Use appropriate gardening tools: Use gardening tools, such as narrow-toothed hoes, to weed effectively around garlic plants without disturbing the roots.

Avoid bringing in weed seeds: Use well-decomposed compost or composted manure to enrich the soil around garlic plants. Avoid bringing in compost or manure that contains weed seeds.

By combining these methods, you can maintain a clean environment around your garlic plants and minimize weed competition, resulting in a more successful harvest.

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What fertilizers are recommended for garlic in Quebec?

Garlic generally requires little fertilizer, but it can benefit from a light diet to promote healthy growth and an abundant harvest. Choose organic fertilizers. Here are some fertilizer options recommended for garlic in Quebec or similar regions:

Compost : Compost is a natural fertilizer source rich in organic matter. Before planting garlic, mix well-decomposed compost into the soil to improve fertility and soil structure.

Composted manure : Composted manure is another rich source of organic matter. Mix composted manure into the soil before planting, or apply it as mulch around garlic plants.

Specialized organic fertilizers for garlic: Some gardeners prefer to use fertilizers formulated specifically for garlic. You can find organic fertilizers designed for garlic in garden stores.

Foliar feeding: In addition to applying fertilizer to the soil, you can consider foliar feeding by spraying a dilute fertilizer solution onto the leaves of garlic plants. This can help deliver nutrients directly to the plants, especially if you observe signs of deficiency.

Soil test: Before applying any fertilizer, it's a good idea to have your soil tested to determine its specific nutrient requirements. A soil test can tell you the levels of nitrogen, phosphorus, potassium and other essential elements, enabling you to apply fertilizers more accurately.

When applying fertilizers, follow the package's specific recommendations on how much to use. Avoid overfeeding your garlic plants, as too much fertilizer can impair harvest quality. A balanced, moderate diet is generally the best approach to garlic cultivation.

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Should we cut the garlic flower?

Yes, it's generally recommended to cut off the garlic flower, also known as the "garlic scape", along with the stem when growing garlic. By removing the garlic flower, you encourage the plant to direct more energy towards growing garlic bulbs rather than producing seeds. Here are a few reasons why removing garlic flowers is beneficial:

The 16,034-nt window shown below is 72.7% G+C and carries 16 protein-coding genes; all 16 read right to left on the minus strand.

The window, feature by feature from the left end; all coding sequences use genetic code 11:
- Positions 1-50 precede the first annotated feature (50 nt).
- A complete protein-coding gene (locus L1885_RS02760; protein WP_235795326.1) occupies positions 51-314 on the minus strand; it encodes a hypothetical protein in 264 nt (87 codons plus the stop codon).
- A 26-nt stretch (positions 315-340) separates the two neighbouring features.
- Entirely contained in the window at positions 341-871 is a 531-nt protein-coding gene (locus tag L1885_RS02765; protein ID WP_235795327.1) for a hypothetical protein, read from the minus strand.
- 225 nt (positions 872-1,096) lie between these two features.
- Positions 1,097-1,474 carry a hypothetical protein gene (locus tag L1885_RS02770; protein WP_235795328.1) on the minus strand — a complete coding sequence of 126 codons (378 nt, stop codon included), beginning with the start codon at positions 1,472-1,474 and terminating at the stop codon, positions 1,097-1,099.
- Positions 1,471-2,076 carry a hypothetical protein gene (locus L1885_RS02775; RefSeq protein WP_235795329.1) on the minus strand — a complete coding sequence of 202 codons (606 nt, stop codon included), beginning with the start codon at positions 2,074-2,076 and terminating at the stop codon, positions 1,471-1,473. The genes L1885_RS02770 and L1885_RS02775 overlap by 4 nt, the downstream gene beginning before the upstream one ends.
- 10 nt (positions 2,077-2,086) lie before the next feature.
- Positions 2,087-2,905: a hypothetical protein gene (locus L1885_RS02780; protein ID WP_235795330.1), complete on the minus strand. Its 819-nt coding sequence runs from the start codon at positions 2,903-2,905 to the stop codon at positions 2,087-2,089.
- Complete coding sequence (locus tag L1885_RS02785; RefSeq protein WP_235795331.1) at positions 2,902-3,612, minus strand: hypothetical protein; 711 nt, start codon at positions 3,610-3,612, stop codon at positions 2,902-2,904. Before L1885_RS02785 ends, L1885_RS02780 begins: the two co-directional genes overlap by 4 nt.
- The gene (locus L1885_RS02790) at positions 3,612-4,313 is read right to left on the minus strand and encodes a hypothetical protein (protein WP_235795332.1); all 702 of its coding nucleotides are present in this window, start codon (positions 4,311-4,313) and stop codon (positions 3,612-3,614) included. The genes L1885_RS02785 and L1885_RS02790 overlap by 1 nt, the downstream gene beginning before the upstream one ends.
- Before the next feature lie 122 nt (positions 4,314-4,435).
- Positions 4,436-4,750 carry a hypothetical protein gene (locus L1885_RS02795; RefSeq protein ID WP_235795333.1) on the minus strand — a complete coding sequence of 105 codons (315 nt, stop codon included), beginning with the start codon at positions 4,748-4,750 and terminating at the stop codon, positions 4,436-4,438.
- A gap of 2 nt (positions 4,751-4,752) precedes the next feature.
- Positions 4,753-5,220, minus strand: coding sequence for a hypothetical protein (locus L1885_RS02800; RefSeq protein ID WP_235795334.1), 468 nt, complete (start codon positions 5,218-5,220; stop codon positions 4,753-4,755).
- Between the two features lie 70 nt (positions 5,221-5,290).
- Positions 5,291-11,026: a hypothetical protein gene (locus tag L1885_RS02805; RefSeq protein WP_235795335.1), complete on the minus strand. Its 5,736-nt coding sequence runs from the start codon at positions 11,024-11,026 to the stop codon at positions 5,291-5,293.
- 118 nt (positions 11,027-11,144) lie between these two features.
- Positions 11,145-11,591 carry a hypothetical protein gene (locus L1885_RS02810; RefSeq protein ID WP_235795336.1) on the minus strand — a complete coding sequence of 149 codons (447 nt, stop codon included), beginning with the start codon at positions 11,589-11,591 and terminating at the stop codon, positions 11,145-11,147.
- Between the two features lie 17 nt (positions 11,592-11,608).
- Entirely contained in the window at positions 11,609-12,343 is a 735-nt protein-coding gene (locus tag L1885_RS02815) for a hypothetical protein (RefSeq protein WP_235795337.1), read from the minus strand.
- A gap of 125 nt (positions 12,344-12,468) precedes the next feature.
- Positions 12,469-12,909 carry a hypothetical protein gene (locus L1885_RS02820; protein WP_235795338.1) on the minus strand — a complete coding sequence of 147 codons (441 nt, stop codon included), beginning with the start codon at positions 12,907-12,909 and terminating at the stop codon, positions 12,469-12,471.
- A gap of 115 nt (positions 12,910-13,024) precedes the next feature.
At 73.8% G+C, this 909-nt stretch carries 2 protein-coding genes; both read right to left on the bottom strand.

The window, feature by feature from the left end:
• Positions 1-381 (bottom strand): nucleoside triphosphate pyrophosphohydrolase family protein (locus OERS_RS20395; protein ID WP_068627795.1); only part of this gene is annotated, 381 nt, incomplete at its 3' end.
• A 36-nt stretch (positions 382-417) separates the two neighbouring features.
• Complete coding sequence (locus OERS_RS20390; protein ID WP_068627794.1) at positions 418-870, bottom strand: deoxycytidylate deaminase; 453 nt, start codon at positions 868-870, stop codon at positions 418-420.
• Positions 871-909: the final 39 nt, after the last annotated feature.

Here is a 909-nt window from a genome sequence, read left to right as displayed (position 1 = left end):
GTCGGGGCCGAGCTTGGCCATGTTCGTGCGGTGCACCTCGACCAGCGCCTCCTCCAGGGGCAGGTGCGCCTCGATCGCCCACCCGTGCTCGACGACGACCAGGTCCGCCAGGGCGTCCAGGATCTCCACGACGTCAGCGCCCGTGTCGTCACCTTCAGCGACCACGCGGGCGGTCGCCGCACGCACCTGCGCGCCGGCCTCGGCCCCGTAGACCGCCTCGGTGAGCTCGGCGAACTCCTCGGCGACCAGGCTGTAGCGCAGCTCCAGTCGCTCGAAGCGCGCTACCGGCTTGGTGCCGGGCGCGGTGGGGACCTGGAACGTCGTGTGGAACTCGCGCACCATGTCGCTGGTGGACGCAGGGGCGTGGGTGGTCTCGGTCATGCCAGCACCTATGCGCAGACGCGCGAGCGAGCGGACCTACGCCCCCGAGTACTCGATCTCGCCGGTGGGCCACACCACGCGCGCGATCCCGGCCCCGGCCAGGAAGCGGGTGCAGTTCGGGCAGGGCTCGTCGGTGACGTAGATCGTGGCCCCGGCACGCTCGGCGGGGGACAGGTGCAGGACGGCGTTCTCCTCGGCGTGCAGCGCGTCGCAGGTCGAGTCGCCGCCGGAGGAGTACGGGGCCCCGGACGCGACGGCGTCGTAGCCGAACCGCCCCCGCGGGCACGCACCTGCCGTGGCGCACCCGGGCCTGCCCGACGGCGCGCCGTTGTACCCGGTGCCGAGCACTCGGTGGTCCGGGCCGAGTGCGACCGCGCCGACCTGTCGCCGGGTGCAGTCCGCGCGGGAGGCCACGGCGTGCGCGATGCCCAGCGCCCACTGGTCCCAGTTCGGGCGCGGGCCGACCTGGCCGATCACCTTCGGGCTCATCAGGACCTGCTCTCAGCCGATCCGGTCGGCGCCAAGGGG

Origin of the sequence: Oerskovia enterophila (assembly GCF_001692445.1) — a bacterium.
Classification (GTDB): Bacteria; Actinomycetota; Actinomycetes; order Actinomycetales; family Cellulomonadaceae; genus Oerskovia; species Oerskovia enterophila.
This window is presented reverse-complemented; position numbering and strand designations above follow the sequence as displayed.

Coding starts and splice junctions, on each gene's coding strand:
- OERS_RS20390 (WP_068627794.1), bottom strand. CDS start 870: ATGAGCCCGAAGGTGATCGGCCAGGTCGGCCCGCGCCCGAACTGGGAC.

Stimulation of bulb growth: By cutting off the top of the stems with the flower, you allow the plant to focus its energy on developing garlic bulbs, which can result in bigger, better bulbs.

Preventing seed formation: If you leave garlic flowers to develop fully, they will produce flowers and seeds. The formation of seeds can exhaust the plant and reduce the quality of the garlic bulbs.

Flavor enhancement: The scape have a delicious flavor and can be used in cooking. By cutting them, you get an extra culinary bonus while promoting bulb growth.

Reduced competition: The garlic flowers can also shade out neighboring garlic plants, leading to uneven growth. By cutting them back, you eliminate this competition for light.

To cut garlic flowersTo cut garlic flowers, wait until they have reached a length of about 15 to 20 centimetres (6 to 8 inches) and are beginning to curl slightly. Use scissors or a sharp knife to cut the flowers. garlic flowers near the point where they emerge from the main stem. Be careful not to damage the leaves or main stem when cutting the scapes.

Visit garlic flowers are edible and can be used in a variety of culinary preparations, including soups, salads, pestos and stir-fries. They have a slightly sweet garlic flavor and can be a delicious addition to your cooking.

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When to cut garlic flowers

The time of year to cut garlic flowers varies according to region and climate. In general, it's between late spring and early summer (mid-June). Cut the garlic flower when it makes its second turn to encourage bulb growth. 

Keep a close eye on your garlic plants and cut the garlic flowers when you feel they are at their optimum stage in terms of flavor and texture. Garlic scapes are delicious and can be used in a variety of culinary dishes, so don't hesitate to include them in your cooking.